Steve Jobs at Macworld noted that Apple had sold 4 million iPhones through mid January and 3.7 million at the end of December. But AT&T has activated about 2 million of those. Theories abound about where those missing iPhones may be stashed.
Pondering the case of the missing iPhones has been a hot topic every since Apple reported its financial results. In fact, it's almost become a sport. Here's a look at some the two primary theories being floated about iPhone inventory and my take.
Theory 1: Uh oh. Apple has a demand problem (and a fat channel). This theory is outlined nicely by Tom Krazit. Given there's a 2 million iPhone gap between Apple and AT&T figures it's quite possible that these devices are wallowing in the channel. Toni Sacconaghi, an analyst at Sanford Bernstein rings the demand/bloated channel bell. Sacconaghi reckons that there's lower demand and slower iPhone sales ahead.
My take: This theory could very well come from a Chinese newspaper report saying that Apple's OEMs have cut their production schedule from 2 million iPhones to something more in the range of 1 million to 1.2 million units. I'm skeptical of the report largely because other analysts such as BMO Capital Markets analyst Keith Bachman reckon that Apple has about 500,000 phones in its channel across the globe. Bachman arrives at that 500,000 tally be taking the difference between the AT&T and Apple December figures (2 million and 3.7 million, respectively) and factoring in iPhone sold in Europe (400,000 and sales of unlocked phones). In other words, an inventory level of 500,000 iPhones spread across four carriers globally doesn't seem unreasonable. UBS analyst Ben Reitzes estimates that Apple's iPhone inventory is about 350,000.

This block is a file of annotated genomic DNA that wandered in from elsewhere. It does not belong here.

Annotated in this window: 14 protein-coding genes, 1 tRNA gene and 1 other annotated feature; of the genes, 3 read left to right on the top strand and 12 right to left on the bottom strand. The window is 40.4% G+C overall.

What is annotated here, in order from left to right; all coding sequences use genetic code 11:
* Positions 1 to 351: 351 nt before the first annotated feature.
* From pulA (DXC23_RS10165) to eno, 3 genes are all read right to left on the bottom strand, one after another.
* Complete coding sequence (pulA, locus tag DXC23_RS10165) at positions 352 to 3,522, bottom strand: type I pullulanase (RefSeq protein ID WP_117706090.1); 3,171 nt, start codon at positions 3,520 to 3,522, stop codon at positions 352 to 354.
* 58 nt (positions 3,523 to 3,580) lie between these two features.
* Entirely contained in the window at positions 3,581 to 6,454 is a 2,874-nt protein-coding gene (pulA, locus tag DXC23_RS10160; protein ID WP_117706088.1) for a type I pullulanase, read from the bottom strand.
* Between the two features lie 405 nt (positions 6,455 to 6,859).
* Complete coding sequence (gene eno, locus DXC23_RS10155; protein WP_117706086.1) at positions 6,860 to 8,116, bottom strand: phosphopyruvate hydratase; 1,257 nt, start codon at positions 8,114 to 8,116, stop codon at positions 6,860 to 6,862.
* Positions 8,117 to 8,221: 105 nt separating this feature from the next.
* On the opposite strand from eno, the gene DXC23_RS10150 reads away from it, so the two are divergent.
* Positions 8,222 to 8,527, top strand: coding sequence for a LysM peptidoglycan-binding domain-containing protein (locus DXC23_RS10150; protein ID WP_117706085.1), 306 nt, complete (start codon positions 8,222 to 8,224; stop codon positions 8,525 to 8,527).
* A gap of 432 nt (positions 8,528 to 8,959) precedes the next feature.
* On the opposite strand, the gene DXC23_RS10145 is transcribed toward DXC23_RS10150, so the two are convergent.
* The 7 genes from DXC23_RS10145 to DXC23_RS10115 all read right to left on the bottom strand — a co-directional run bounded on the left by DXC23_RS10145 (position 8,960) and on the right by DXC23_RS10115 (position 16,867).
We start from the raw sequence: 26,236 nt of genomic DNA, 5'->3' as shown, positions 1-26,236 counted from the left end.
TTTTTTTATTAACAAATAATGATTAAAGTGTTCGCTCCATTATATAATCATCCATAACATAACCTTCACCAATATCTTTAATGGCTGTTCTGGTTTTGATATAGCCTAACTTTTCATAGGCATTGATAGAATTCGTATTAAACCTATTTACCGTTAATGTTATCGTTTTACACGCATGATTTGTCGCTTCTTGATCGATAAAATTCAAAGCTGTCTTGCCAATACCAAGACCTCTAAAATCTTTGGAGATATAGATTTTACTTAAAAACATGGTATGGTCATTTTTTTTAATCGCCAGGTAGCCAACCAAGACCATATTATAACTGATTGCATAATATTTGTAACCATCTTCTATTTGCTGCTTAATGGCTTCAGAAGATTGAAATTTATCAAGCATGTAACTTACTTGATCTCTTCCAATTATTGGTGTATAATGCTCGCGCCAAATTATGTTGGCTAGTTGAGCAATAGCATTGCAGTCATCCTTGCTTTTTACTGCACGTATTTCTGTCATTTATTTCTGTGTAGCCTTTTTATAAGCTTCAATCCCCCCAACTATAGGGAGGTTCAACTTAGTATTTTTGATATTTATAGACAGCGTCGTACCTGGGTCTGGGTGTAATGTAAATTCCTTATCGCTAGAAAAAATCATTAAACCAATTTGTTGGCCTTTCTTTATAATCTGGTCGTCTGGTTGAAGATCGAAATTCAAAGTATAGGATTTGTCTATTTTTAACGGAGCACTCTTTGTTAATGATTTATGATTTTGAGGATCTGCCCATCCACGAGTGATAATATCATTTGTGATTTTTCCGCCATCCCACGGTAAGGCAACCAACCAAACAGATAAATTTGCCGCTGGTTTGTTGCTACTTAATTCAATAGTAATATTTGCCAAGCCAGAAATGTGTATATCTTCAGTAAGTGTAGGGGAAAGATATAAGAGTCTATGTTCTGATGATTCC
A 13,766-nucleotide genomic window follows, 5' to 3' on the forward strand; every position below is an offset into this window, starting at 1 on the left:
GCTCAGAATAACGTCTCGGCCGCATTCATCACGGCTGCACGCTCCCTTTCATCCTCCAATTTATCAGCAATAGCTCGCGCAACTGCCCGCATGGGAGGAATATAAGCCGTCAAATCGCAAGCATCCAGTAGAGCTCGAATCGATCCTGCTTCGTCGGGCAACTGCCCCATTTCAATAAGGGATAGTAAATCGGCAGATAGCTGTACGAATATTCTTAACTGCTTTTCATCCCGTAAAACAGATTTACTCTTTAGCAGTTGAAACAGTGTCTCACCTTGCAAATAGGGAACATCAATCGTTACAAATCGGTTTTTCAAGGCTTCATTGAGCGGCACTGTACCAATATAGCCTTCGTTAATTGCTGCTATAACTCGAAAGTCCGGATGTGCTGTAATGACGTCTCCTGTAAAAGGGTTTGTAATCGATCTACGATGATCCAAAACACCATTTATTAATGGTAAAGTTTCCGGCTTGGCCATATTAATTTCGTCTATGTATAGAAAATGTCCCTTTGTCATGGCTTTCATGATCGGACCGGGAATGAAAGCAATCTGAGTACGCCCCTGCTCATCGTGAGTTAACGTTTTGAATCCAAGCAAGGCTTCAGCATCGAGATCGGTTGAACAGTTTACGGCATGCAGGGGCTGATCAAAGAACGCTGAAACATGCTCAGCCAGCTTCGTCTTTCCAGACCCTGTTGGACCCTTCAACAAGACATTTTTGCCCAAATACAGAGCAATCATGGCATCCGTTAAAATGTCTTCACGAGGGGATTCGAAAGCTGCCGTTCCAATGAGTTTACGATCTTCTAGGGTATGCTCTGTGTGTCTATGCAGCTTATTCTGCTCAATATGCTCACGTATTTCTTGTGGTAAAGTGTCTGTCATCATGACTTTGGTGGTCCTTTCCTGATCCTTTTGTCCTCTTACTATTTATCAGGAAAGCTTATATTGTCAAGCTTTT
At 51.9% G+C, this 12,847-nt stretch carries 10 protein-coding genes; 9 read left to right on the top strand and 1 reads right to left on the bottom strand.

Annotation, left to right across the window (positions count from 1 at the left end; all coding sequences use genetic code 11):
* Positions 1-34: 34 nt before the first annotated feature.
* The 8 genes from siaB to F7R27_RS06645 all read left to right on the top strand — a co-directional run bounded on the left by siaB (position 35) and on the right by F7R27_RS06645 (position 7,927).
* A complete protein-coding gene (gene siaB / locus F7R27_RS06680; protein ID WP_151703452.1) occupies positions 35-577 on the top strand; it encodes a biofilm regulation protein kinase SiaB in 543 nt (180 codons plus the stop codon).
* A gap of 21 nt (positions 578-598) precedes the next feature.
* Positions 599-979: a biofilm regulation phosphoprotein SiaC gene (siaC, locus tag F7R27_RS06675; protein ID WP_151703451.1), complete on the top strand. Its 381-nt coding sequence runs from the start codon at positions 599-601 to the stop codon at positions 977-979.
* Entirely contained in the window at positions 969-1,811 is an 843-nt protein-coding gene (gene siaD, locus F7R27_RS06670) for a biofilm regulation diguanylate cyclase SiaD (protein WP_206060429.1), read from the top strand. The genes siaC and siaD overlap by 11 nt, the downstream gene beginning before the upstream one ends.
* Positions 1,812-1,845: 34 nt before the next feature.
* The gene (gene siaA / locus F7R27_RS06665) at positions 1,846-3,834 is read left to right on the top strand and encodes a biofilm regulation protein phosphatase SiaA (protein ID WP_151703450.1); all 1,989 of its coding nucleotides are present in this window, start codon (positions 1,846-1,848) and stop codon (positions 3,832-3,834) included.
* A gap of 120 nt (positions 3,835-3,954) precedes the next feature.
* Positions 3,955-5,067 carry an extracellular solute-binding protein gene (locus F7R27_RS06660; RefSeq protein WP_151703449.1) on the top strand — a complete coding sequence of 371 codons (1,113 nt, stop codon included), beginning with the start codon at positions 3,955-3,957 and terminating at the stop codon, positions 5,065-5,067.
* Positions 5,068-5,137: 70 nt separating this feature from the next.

Theory 2: We don't know where the iPhones are because they were sold, unlocked and spread around the globe. Bachman reckons that 20 percent the iPhone sales thus far have been unlocked. That equates to about 750,000 iPhones.
UBS analyst Ben Reitzes puts the unlocked iPhone count higher than Bachman at about 1 million. Reitzes writes:
Since AAPL sold over 4mm to date, it could imply that up to 1mm iPhones in ‘07 were either “unlocked” (many shipped overseas) or not activated (we calculate only 350k in channel inventory at 4Q-end). We believe news points to strong interest in iPhone globally, but could mean demand was actually lower in the U.S. and that AAPL’s carrier payments could be lower.
My take: Apple is still learning about the unlocked issue, which could account for a lot of the supply chain banter. It's safe to assume that Reitzes figure may be closer to the truth when it comes to unlocked iPhone sales. The downside is that Apple gets less revenue. On the upside though, there is a blue print for sales of unlocked iPhone sales if Apple gets out of its AT&T deal in the future.
Meanwhile, Apple CFO Peter Oppenheimer said on the company's earnings conference call that the number of unlocked iPhones sold was "significant," but he wouldn't elaborate. If unlocked iPhone sales are significant to Apple it's a big issue.
Theory 3: AT&T and other carriers may not have caught the last few days of December in their counts.
My take: This theory is the most boring of the bunch, but also quite plausible. If you got an iPhone Dec. 27 and didn't activate it until Jan. 2 you missed the quarter. Does this discrepancy account for 1.7 million iPhones. No. But it does indicate that Apple's channel isn't as bloated as people may think.